Second Steps Are Tough Too
They always say, the first step is the hardest. Once the momentum gets started after the initial movement sailing is smoother. I would definitely concur. When I wrote the letter officially leaving the UMC it was very difficult. But I must say, second steps aren’t always easy either.
Whenever faced with a new situation, I find myself extremely nervous, particularly when facing it alone. Growing up as a PK I moved a lot and was the new kid at school every few years. I had excitement and hope for the new school year and what I would learn and the opportunities I would have now that I was a year further in my career. However, I was always anxious too about how I would be judged by the other kids. Would I fit in? Is this really the right place for me? Will it be better or worse than the last one? Today felt a lot like that for me.
After a month of religious absenteeism I took the long-awaited second step that followed my withdrawl at the end of July: I visited a new church. In the past it had been a little easier going to a new church because I would be going with my family or I’d know someone else there. But this time it was different. Not only was it someplace totally new, I was going alone without so much as knowing anyone there. It was tough to psych myself up for it.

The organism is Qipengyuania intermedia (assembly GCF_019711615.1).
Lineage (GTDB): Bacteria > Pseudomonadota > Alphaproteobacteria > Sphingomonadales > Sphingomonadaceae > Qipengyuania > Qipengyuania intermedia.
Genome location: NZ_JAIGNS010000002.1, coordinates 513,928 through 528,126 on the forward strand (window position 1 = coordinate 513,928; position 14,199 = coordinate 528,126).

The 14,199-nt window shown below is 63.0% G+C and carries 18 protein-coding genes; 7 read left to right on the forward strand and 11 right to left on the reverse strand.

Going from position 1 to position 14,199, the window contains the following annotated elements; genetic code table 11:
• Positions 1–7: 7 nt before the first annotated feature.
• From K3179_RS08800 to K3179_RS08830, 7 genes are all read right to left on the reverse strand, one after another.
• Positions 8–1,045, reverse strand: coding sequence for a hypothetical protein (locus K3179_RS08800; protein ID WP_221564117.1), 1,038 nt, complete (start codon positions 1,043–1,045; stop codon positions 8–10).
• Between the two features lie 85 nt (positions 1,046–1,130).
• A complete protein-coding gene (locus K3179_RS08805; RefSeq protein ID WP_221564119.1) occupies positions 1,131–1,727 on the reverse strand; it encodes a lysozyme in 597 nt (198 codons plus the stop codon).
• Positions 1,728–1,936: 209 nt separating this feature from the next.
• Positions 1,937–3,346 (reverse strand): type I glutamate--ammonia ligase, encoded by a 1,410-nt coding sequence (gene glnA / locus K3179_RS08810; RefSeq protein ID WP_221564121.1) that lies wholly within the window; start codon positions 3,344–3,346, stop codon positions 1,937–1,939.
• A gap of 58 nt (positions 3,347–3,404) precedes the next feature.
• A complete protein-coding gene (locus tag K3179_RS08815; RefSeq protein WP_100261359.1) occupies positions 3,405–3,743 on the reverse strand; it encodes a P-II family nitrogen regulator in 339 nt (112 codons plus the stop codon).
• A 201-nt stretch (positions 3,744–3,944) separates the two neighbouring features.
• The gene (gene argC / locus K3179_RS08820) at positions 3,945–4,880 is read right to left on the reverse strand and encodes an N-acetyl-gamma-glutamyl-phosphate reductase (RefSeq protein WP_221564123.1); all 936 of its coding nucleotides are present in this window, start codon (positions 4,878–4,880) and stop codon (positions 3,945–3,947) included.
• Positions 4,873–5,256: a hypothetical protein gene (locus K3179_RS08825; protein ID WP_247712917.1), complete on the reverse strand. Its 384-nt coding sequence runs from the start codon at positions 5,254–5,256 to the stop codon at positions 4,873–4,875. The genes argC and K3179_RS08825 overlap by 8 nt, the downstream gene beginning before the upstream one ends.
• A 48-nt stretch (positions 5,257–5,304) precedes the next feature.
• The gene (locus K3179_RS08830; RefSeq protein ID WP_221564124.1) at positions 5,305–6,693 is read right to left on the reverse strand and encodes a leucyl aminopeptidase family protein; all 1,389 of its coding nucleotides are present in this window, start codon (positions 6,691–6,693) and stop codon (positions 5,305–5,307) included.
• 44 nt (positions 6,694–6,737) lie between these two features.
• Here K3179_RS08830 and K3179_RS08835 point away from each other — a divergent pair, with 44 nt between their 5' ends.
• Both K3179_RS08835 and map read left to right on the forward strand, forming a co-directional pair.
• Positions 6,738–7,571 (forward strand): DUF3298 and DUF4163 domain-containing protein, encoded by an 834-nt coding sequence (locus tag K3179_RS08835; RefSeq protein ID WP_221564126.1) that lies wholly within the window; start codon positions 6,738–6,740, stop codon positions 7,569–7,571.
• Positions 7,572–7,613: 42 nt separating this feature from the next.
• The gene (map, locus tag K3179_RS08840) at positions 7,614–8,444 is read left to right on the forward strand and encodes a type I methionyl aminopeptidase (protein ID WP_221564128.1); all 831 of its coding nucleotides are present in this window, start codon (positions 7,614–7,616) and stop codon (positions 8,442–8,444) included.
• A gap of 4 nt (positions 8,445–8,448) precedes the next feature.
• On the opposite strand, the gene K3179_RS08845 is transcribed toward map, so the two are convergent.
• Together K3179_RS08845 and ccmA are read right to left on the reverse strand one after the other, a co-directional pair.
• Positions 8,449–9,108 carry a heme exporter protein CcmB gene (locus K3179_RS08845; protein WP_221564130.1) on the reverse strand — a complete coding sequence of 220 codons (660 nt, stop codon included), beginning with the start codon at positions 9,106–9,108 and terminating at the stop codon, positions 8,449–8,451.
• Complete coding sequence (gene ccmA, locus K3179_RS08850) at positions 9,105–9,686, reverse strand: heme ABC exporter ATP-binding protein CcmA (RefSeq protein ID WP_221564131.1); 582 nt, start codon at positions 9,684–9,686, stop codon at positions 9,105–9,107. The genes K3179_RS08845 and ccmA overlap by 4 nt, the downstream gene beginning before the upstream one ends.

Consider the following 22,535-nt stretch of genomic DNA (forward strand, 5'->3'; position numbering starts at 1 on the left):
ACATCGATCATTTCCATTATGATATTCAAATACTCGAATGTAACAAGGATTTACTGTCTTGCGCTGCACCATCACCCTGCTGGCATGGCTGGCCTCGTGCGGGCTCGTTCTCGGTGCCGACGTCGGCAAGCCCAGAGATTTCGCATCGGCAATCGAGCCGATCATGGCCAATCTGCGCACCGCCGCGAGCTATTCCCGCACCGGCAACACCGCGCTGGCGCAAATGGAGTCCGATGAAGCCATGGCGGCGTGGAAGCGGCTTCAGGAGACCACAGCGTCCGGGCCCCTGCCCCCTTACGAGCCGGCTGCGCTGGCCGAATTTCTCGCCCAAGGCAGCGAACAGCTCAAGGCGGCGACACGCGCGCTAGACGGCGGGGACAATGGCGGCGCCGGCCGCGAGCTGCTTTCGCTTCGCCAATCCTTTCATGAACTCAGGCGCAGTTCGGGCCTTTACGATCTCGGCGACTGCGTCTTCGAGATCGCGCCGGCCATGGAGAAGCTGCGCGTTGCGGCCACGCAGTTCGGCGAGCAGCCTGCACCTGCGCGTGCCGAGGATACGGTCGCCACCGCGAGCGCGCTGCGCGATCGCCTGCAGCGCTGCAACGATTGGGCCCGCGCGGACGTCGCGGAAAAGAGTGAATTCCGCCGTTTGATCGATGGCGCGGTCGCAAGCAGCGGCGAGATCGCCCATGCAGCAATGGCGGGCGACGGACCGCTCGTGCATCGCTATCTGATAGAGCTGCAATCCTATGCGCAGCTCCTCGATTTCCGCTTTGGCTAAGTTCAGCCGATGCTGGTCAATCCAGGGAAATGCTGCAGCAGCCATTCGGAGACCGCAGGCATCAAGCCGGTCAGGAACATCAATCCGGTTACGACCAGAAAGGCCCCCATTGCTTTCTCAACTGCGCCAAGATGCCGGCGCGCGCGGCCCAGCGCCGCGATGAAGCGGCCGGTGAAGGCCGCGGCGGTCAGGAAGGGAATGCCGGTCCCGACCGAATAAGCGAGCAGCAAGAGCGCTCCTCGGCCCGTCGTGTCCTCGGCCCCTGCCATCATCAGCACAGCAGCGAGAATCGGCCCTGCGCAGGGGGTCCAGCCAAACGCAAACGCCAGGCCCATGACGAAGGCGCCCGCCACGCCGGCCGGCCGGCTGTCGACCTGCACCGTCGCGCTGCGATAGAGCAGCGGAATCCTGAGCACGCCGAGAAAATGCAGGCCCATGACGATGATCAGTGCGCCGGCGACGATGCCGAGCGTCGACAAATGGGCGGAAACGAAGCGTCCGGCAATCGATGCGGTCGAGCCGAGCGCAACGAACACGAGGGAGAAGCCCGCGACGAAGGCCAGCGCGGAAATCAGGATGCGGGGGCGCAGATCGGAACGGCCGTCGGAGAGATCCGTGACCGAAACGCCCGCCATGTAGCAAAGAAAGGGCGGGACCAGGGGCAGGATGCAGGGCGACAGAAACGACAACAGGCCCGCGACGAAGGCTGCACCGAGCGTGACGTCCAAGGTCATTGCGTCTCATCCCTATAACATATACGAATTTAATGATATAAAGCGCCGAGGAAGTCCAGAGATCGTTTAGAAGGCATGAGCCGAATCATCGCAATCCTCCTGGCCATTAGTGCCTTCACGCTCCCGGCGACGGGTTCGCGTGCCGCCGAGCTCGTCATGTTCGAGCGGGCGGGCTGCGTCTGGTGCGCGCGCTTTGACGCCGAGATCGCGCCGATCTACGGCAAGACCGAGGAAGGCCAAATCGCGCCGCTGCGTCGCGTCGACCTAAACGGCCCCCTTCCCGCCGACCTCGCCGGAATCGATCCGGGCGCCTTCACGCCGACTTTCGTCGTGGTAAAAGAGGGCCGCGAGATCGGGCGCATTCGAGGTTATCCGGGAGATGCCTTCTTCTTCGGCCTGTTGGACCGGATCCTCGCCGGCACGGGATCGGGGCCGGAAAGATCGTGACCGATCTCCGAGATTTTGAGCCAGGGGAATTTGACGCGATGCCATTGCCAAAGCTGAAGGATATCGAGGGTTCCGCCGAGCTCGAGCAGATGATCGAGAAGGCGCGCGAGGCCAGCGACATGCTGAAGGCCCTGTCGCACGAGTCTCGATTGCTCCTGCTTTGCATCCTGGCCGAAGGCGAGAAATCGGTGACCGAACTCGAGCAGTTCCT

Arriving was like it would be at any new church: greeters welcoming and directing visitors over to the newcomers table, filling out a name tag, before heading up to the sanctuary for the service. People were much friendlier and seemed more genuinely welcoming than I had experienced elsewhere. The choir was better than most I’ve heard – other than the Marsh Chapel Choir at BU – the sermon was refreshing to listen to (no better or worse than any I’d heard before, necessarily, just different, and in a way that spoke to me more clearly and rang a little more true), and there was a stronger sense of community and yet more openness than I’d felt anywhere else. It was comfortable.
At the potluck lunch following the service I sat by myself, not courageous enough to sit down with total strangers yet. But that didn’t last long. Someone at a neighboring table called me over to join her and her two young children. As she began to clean her little ones up, an older gentleman came over to introduce himself and we ended up chatting for about a half hour or so. He introduced me to the choir director – there always seems to be a shortage of male voices in choirs, particularly basses – and the pastor. All in all, it was an enjoyable time and I felt at ease. There’s something to being totally anonymous too. No one knows who my family is. No one has heard of me before. I come in with a clean slate and people seemed genuinely eager to get to know me.
I’ll be returning next week.